We can’t believe it’s already been over a year since we announced the winners of our 2020 PartnerBot grant program. It was extremely exciting to learn about all the research teams and hear how the winners were planning to use their awarded robot platforms. We were therefore very much looking forward to reconnecting with one of our past winners to see what they’ve been up to in the last year.
One of the winning teams from our PartnerBot program was Saxion University of Applied Sciences (Academic Category), which was awarded a Dingo-D (differential drive). Their project goal with Dingo is to facilitate the integration of mobile robots into automation ecosystems such as Enterprise Research Planning (ERP) and Manufacturing Execution and Control System (MES) through ROS2 and Navigation 2 integration.
Specifically, Saxion is an institute known for its focus on living technology, a concept in which the synergetic interaction between technology and society is indispensable. Within Saxion, the Research Group of Mechatronics, has worked on technologies including artificial intelligence-enabled autonomous indoor/outdoor navigation of mobile manipulators, optimal path planning, advanced perception and cognition capabilities, and more.
Dingo + ROS2: The Dream Team
But with Dingo, the team wanted to address a big gap that they saw for software using ROS robots in industrial settings. They believe that right now, the ROS community mostly focuses on research using research platforms and less on practical applications. Specifically, the project is to research the possibilities of using ROS 2 in combination with the existing fleet managers to control a fleet of different robots. These robots, controlled by the fleet manager, could then be used in various industrial applications. This would create opportunities for Saxion’s partner companies to use open source AGVs that tackle complex tasks in warehouses, factories, and even outdoor environments, all integrated into their existing systems.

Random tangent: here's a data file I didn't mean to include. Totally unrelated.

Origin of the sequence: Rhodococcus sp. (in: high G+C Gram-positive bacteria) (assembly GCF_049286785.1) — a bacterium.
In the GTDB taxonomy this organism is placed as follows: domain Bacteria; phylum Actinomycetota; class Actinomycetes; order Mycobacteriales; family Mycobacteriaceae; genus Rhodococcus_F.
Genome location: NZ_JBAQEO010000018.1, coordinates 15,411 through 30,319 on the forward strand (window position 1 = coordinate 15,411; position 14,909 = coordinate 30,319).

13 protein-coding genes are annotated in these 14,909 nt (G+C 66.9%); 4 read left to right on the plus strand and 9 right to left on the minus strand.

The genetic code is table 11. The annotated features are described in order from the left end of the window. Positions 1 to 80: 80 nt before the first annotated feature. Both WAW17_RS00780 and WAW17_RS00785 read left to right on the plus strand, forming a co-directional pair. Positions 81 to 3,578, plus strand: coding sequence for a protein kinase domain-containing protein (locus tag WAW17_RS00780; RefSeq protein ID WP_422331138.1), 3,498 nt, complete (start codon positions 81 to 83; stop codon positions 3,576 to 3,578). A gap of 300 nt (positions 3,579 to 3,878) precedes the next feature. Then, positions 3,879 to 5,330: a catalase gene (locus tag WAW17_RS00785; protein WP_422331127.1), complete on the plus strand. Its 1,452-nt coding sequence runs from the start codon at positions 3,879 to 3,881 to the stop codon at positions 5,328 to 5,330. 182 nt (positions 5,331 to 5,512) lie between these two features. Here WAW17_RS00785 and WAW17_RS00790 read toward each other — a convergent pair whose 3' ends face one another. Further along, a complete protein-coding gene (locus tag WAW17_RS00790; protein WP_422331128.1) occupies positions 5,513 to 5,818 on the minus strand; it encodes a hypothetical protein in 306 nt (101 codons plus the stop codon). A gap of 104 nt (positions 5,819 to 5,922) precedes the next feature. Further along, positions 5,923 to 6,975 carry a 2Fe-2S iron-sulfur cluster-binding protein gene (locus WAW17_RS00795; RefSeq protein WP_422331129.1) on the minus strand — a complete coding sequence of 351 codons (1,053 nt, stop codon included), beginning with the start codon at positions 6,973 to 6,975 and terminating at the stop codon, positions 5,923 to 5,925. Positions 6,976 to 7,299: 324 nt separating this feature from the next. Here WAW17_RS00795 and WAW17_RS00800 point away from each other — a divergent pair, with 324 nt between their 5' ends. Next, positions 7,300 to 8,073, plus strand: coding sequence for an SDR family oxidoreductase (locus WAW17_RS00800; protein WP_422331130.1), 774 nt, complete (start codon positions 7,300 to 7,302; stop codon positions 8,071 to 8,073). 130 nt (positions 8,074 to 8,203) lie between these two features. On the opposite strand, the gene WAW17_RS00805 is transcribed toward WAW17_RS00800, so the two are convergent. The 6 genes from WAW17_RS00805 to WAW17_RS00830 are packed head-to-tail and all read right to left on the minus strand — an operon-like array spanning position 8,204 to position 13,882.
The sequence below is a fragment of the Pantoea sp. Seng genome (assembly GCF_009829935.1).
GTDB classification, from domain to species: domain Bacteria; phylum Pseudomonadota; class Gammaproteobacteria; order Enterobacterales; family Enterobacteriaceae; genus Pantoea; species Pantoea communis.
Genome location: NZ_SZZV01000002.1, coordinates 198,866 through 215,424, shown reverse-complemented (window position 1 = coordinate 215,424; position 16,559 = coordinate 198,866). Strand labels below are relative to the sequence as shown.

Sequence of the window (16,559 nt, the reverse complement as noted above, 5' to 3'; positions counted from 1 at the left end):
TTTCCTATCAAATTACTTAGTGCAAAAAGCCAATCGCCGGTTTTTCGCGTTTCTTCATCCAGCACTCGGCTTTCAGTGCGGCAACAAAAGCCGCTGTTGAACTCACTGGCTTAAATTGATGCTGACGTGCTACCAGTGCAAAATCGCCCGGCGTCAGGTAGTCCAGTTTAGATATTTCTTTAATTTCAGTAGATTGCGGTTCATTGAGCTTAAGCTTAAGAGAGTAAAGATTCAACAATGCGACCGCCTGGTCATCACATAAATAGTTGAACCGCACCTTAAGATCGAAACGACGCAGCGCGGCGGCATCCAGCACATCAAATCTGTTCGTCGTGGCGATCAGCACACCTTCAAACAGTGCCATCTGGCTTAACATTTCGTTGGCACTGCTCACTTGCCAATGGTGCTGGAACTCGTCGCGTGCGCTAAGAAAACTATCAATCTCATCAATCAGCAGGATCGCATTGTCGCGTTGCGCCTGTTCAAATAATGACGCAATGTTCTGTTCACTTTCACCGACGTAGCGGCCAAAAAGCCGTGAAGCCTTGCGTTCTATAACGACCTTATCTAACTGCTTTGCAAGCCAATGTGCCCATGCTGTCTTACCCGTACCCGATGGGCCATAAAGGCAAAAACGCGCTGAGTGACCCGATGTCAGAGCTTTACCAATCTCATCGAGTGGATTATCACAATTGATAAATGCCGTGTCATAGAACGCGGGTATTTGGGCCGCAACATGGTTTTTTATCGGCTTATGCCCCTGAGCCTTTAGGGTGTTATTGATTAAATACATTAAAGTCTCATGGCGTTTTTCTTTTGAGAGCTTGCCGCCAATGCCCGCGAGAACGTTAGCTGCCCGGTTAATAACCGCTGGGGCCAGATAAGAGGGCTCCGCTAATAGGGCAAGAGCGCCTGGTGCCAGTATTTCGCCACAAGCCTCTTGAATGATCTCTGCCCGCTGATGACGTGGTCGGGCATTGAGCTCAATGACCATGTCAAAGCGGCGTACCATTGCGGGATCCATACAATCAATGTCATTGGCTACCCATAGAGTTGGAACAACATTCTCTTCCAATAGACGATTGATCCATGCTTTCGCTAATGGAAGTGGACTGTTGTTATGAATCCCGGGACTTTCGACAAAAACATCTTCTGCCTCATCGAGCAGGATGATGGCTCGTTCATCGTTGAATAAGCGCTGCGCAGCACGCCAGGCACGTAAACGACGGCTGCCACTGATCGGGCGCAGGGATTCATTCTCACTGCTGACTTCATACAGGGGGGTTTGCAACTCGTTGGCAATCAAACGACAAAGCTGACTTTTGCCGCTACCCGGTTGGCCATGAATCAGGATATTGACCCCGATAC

However, the main challenge facing the team to get their project started prior to their PartnerBot win was creating an AGV that was industry-ready. As well, they specifically wanted to use ROS 2 instead of ROS 1. They saw the advantage of ROS 2 as being that it’s designed with industrial applications in mind. In order to use ROS 2, however, much of the original code had to be rewritten from ROS Melodic to ROS 2 Foxy. Led by the team’s research engineer, Joep Tool, it took them several months to update, rewrite, extend, extensively test, and validate the developed code. Now, their Dingo-D successfully runs ROS 2 Foxy.
“We are very happy with our Dingo. It is very easy to work with and has given us no problems so far. As research engineers, we want to come to the office in the morning and have our robots ready to go. Dingo has been a reliable robotic platform that does just that!”
– Abeje Mersha, Professor of Unmanned Robotic Systems (Saxion University of Applied Sciences)
Supporting Future Projects and Academic Study